Juliet Simpson

  • Prof. dr. Juliet Simpson is Professor of Art History, Chair of Visual Arts Research at Faculty of Arts and Humanities, Coventry University. She studied art history at University of St Andrews, and her DPhil (doctorate), at the University of Oxford (Trinity College), supervised by the late Francis Haskell, FBA.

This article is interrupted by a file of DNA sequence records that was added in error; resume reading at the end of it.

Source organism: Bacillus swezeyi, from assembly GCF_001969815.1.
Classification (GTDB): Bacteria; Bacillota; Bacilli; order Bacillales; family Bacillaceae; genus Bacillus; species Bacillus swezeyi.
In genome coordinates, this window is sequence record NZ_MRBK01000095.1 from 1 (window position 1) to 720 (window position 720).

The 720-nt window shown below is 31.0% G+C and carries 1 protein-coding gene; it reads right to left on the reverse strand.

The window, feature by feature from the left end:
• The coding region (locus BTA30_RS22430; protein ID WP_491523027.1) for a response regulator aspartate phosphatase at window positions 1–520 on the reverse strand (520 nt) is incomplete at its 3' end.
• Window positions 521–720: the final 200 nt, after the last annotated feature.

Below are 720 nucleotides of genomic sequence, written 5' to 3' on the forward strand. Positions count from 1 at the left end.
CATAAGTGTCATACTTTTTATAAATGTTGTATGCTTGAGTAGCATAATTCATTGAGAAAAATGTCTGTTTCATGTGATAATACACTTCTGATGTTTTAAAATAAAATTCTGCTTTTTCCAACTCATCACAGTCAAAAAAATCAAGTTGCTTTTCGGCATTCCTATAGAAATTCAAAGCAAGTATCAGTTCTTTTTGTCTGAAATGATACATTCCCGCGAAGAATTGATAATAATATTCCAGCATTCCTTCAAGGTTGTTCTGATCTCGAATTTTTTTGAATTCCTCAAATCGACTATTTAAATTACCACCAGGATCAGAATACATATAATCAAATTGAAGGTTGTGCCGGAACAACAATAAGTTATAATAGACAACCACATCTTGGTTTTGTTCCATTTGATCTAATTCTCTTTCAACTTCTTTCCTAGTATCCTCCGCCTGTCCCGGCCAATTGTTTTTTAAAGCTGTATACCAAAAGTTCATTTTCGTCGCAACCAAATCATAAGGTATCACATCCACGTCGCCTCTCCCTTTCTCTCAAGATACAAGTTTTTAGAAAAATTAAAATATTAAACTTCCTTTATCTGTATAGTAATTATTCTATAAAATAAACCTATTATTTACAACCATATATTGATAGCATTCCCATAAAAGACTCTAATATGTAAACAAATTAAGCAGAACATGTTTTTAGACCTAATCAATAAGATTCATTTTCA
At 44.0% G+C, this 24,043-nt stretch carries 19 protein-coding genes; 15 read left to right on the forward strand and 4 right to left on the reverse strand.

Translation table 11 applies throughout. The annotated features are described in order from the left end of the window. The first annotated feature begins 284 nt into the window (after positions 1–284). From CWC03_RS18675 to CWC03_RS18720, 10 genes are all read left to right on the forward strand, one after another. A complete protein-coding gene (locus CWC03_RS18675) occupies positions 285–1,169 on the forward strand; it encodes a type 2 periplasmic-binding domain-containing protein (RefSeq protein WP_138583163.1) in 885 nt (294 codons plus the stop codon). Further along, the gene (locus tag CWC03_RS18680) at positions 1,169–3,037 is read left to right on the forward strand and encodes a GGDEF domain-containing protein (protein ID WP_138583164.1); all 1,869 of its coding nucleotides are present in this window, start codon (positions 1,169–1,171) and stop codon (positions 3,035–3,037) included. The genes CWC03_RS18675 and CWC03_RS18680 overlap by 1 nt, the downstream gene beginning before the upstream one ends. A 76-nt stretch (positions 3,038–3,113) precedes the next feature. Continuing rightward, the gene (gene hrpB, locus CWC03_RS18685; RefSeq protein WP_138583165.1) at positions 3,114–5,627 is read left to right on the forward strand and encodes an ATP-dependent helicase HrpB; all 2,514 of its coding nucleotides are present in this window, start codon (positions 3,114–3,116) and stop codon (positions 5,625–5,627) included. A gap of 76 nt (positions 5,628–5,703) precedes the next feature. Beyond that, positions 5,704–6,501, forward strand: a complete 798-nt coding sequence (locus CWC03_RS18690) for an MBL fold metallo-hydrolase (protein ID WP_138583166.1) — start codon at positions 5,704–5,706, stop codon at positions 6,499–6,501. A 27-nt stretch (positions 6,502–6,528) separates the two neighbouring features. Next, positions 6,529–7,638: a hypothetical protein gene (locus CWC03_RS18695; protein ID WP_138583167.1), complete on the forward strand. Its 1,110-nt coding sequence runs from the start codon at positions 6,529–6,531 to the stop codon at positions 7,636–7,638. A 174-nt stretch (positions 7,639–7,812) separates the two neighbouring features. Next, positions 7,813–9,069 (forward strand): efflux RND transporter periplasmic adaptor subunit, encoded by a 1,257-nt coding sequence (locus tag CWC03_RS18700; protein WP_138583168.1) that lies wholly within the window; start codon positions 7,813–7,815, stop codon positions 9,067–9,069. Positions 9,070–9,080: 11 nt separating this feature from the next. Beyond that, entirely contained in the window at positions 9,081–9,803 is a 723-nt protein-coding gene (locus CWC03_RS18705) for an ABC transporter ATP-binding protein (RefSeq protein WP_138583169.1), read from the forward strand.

Professor Juliet Simpson is an internationally-recognised research expert in European art, art criticism and word and image, art, space and cultural heritage and memory of the long nineteenth and early twentieth centuries. Her many publications in this field, include books on Albert Aurier, Symbolism and the Visual Arts (1999), Jules Flandrin: the Other Fin de Siècle (2001); Critical Exchange: Art Criticism in Russia and Western Europe (with Carol Adlam: 2009), and articles, including on: the Goncourts’ staged interiors and art collections; Baudelaire’s uncanny artists; J.-K. Huysmans and the Northern artist ‘primitif’; Mallarmé and British art, and Exhibiting Hodler’s Cosmopolitanism. She was a Leverhulme Research Fellow, held in conjunction with a Visiting Scholarship at Wolfson College, Oxford; most recently, Royal Netherlands Academy Visiting Professor in Art History at the University of Amsterdam, School of Art History, Heritage and Memory, 2017-18. Current research includes Principal Investigator for an international research project on Northern Gothic and Renaissance art: reception and appropriation in the long nineteenth-century which has produced 3 international conferences most recently, ‘Gothic Modernisms’ at the Rijksmuseum, 2017 and 2 forthcoming publications: Primitive Renaissances: Art and Northern European Identities from the 1860s to the 1930s (Routledge-Ashgate, London & New York, 2018) and Gothic Modernisms (Peter Lang, Oxford-Frankfurt, 2019). She is elected international expert for the Academy of Finland (Art and Cultural Heritage panel), International editorial advisor with KULeuven, Spatial Imaginaries in Historical Perspectives (University of Amsterdam Press), and a Fellow of the Royal Society of Arts, UK.